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Sonoma, Marin, Napa, Solano, Mendocino, 8 other California counties move to CDC’s ‘high’ COVID level. Is it mask time again?

The U.S. Centers for Disease Control and Prevention on Thursday placed more than a dozen California counties into the “high” community level for COVID-19 danger.

Thirteen California counties were placed in the high level: Del Norte, El Dorado, Marin, Mendocino, Monterey, Napa, Placer, San Benito, Santa Clara, Sacramento, Solano, Sonoma and Yolo counties.

That means federal health officials are calling for people in those counties to mask up in public indoor settings.

Thirteen California counties were placed in the CDC’s “high” category for community spread of the COVID-19 virus on Thursday, June 2, 2022. (CDC image)
Thirteen California counties were placed in the CDC’s “high” category for community spread of the COVID-19 virus on Thursday, June 2, 2022. (CDC image)

Alameda County health officials on Thursday announced a new indoor mask mandate would take effect at 12:01 a.m. Friday. Alameda was not among the counties moved into the CDC’s high level Thursday, staying in medium, but it was near the data thresholds for the high level based on recent hospitalizations.

It is not yet clear whether any other health offices in the Bay Area or Sacramento area are planning to join Alameda County in returning to a countywide mask order.

Sonoma County spokesperson Matt Brown said the county is not currently considering an indoor mask mandate but Health Officer Dr. Sundari Mase is monitoring the situation and in touch with other Bay Area health officers and would reassess as needed.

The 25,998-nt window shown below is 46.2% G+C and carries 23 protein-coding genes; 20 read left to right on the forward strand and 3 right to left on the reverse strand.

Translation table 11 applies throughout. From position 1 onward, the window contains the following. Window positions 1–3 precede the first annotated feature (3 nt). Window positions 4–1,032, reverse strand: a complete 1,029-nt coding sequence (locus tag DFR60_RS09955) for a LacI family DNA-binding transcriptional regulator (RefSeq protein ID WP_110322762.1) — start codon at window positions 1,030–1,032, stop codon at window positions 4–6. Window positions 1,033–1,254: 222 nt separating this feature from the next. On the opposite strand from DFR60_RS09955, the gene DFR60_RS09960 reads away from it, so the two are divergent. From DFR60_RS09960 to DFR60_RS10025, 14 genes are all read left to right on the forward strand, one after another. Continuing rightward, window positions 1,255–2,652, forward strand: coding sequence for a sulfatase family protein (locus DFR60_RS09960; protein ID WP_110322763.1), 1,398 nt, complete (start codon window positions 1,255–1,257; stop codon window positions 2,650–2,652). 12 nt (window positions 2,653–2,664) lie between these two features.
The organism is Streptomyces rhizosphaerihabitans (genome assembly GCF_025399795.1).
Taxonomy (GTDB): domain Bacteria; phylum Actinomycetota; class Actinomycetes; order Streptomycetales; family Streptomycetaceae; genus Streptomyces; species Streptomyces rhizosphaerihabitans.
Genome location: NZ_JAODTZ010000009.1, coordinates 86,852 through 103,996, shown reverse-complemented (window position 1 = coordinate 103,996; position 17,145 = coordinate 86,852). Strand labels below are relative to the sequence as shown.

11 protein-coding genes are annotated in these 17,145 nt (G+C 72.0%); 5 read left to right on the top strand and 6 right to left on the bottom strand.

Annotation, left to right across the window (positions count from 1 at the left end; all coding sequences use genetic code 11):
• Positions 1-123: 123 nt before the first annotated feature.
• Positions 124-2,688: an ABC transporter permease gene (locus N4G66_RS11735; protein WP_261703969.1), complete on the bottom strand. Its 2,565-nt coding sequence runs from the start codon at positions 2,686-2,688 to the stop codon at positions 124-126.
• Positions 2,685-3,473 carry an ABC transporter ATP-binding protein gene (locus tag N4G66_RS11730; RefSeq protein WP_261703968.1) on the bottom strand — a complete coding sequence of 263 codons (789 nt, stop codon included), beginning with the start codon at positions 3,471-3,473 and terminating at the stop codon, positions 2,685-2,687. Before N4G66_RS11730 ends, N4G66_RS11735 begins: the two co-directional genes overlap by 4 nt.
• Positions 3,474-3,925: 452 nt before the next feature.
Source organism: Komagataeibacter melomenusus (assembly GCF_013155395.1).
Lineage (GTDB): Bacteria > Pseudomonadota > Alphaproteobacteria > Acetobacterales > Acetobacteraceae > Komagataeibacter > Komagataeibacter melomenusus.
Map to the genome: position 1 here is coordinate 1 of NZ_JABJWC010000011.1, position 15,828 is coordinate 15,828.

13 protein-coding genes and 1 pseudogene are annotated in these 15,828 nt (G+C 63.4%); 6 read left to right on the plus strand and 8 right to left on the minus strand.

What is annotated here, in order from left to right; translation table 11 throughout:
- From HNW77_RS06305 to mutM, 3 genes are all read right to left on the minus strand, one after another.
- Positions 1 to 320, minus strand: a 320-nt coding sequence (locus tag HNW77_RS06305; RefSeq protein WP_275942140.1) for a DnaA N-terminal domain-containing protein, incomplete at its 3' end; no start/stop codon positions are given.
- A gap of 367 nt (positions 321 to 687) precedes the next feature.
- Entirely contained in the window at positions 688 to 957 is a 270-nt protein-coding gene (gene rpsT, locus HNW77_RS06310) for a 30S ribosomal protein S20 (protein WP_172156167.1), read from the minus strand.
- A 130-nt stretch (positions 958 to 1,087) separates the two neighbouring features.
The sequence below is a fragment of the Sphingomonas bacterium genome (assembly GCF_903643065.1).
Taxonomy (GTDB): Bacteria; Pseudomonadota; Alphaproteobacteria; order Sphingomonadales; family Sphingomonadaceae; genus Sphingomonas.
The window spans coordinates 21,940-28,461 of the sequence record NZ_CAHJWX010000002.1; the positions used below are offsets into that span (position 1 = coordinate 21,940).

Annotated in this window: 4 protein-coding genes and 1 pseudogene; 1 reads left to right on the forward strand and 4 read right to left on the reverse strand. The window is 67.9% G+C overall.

“We continue to monitor cases and the impact on hospitals,” Sacramento County health spokeswoman Samantha Mott said in an emailed response Thursday. “Public Health continues to strongly recommend vaccination and wearing masks in public places.

“Businesses may make independent risk assessments and implement additional requirements such as masking.”

Data behind CDC’s community level assignments

The CDC considers per-capita case rates as well as hospitalization metrics in its community level assignments, calculated weekly on Thursdays.

Any county with at least 200 weekly cases per 100,000 residents is moved at a minimum into the “medium” level of the three-tiered framework.

Counties with a case rate above 200 are then moved into the high level if their corresponding health service area – groups of counties that share hospital resources – records a weekly total of 10 or more COVID-19 hospital admissions per 100,000 residents, or if the health service area has 10% or more of its staffed hospital beds occupied by virus patients.

The CDC as of Thursday recorded Sonoma County at 299 cases per 100,000 for the past week, Solano at 272, Marin at 400, Napa at 257 and Mendocino at 206.

COVID-19 hospital admissions per 100,000 for the week were 11.8 in Sonoma, 11.5 in Solano, 11.8 in Marin, 11.5 in Napa and 13.8 in Mendocino.

Lake County was in the “medium” community level last week, with 191 cases and 11.5 COVID-19 hospitalzations per 100,000.

San Francisco and San Mateo counties were on the cusp of the high community-level threshold, both measured at 9.6 hospitalizations per 100,000, up from 8.2 last week. Alameda and Contra Costa counties were also close at 9.3 per 100,000, from 7.3 last week.

Up until Thursday, none of California’s 58 counties had been in the high level since recovering from winter’s omicron surge earlier this year.

The upgraded risk levels reflect a surge of COVID-19 sweeping through most of the U.S., largely fueled by more contagious offshoots of the omicron variant. One of those subvariants, BA.2.12.1, recently became dominant both nationwide and within the CDC region that includes California.

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